Sunday, September 26, 2021

Living With Heartbreak

Story | Anna Evtushenko (she/her/hers), Guest Writer
Photo | Anna Evtushenko

If you can, listen to “Glassworks, Opening No. 2” as you read this. If you can, watch Portrait of a Lady on Fire tonight. Read Constellations, or something else that makes you feel dead and alive at once. If your lungs will allow it, breathe through your heartbreak.

I’ve told some people at Cornell and in Russia of my pain: my college has a time bomb stuck to it. They have no experience being in the first class of a Liberal Arts school in Singapore, so they didn’t understand me. But I’ve also talked to some members of the Class of 2017, and they don’t get me either. I also don’t get them. 

This heartbreak that’s shared among us, and other batches, and staff, and faculty, and friends⁠, this “collective effervescence”, is also very much my own. And probably your own too, dear reader⁠—whether you lost a college, or heard “I love you” from someone and never saw them again, or learned of a relative’s death over Skype. And I don’t understand you, but I also do.

It’s the loss of an imagined future. It’s goodbye to the present that ended too fast. It’s incredible, but easy to believe. It’s one of a kind. It happens all the time. It’s natural. But no, it doesn’t make sense. At least I don’t intend to make any sense of it anymore.

Yes, I wanted a future. I wanted a life where I come back to Singapore and meet people 20 years my junior, and tell them something about how we all lived in Residential Colleges 1, 2 and 3 which were just different floors of RC4; how “Saga,” “Elm,” and “Cendana” happened and sounded weird until they didn’t. How we complained about the dining hall, had birthday cakes, blew out and lit candles. How we didn’t know anything about anything and still went with it, which may have been the most important lesson of them all. 

I wanted to see that the things I’d helped create were still there and still bringing joy to someone. When I could, I wanted to donate enough for someone to get what I was given, different and their own but also so dear to me⁠—a Yale-NUS experience. Not just an education⁠—more like a life within a life.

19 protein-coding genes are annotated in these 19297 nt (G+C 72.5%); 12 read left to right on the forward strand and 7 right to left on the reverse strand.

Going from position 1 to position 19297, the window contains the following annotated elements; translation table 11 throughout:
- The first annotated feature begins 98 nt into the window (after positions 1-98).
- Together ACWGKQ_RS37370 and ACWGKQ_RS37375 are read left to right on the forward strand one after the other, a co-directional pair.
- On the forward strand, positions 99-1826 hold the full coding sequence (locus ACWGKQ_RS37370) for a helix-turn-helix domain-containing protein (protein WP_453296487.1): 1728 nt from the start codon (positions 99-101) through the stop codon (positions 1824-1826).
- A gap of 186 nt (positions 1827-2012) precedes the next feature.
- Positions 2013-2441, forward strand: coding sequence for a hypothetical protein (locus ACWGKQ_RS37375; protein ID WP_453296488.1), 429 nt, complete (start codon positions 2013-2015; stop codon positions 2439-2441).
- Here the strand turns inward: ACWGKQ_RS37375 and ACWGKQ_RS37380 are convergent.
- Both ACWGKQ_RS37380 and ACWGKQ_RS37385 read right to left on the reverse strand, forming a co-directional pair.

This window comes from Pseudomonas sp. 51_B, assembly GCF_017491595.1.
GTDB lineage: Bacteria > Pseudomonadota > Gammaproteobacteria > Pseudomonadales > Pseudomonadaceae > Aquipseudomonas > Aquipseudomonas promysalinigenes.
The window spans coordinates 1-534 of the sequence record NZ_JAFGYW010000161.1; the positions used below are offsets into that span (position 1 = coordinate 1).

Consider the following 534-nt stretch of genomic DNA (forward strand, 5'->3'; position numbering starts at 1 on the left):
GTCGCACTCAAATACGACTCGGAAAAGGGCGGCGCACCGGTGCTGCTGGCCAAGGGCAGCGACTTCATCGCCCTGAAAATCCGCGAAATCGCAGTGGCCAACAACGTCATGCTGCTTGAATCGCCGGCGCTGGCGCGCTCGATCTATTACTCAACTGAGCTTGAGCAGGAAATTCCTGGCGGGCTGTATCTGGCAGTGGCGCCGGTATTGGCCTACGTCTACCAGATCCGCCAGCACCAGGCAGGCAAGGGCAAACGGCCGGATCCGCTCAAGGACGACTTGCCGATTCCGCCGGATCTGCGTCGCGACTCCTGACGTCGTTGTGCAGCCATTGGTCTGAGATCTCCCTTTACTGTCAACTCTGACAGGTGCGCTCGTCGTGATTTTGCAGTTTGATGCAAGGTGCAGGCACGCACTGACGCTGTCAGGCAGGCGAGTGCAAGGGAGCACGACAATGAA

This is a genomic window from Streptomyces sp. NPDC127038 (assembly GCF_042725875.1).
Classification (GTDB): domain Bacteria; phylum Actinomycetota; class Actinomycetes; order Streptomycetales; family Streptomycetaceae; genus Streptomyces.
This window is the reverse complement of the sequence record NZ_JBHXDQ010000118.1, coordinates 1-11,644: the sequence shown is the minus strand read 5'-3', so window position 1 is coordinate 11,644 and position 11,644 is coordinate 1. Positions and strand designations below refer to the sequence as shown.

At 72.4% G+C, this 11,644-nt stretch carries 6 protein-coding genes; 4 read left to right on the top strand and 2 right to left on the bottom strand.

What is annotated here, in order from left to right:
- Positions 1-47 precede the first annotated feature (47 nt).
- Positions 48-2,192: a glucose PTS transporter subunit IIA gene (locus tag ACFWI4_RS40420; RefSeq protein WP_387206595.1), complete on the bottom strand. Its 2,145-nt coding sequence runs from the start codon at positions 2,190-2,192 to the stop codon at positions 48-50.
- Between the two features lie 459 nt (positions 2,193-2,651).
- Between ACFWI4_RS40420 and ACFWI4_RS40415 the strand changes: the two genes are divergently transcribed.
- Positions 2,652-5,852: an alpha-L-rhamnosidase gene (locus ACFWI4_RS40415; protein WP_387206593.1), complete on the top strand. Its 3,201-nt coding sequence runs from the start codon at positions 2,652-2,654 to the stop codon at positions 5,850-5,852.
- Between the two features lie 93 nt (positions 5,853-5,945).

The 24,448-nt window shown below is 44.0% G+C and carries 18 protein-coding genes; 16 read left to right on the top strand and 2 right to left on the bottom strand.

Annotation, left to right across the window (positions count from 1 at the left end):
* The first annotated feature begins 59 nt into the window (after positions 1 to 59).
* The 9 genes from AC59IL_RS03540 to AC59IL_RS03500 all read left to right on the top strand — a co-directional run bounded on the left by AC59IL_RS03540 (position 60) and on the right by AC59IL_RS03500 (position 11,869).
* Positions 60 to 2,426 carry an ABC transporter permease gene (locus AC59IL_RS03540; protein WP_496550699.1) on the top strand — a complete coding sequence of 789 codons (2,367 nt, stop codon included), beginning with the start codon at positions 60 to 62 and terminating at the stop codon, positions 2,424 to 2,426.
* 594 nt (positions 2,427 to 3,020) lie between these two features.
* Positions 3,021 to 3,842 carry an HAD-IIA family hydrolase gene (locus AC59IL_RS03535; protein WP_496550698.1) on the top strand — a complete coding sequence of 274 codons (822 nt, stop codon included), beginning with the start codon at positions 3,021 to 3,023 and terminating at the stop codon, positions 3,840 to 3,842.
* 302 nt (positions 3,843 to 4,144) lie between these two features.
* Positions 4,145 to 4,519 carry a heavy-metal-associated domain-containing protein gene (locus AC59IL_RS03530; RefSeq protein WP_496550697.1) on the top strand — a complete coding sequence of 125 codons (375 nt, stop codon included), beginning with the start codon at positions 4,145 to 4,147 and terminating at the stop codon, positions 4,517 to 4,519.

Upon graduation, feeling fully spent, I wanted this fantasy, this surreality of my college years to not vanish, to still be there⁠, beyond reach for me, but there for someone else. It is now; I can feel it from upstate New York. But soon enough, it won’t be.

It feels like time is going backwards now. As the first class, we were alone, and over the years became less and less alone as new batches rolled in. The college that started with no campus and four courses total gradually became more real. Now, it’s getting less and less real, and the Class of 2025 will forever be the youngest, not the first but the last. Full circle.

Or is it? I wanted a future that won’t happen, but the future will still come. Who am I to say it won’t be as colorful, as strange, as beautiful and as heartbreaking as what I imagined? How can I say that it will be worse, if at the very least it will actually come, envelop me, suddenly be the present

I’m not saying that it won’t be amazing in its reality. But I still want to grieve the unrealized, the unreal.

How does it feel to lose a college? Or to drive your daughter to the airport for the first or the fiftieth time? Or to say goodbye to someone you met on a day trip to Mendoza, Argentina? Tell me. Tell yourself.

In the movie Arrival and the novella Story of Your Life that inspired it, Louise Banks knows there is loss ahead, but lives on and actually experiences it all. 

If I knew how this would turn out, would I still want to do it? Would I send that message? Would I share my whole life with that person? Would I give my whole life⁠—a life within a life⁠—to this college?

Yes.

Anna Evtushenko is a member of the Class of 2017 and Cendana College. At Yale-NUS, she was involved in too many things to list. She is now a PhD candidate in Information Science at Cornell University.

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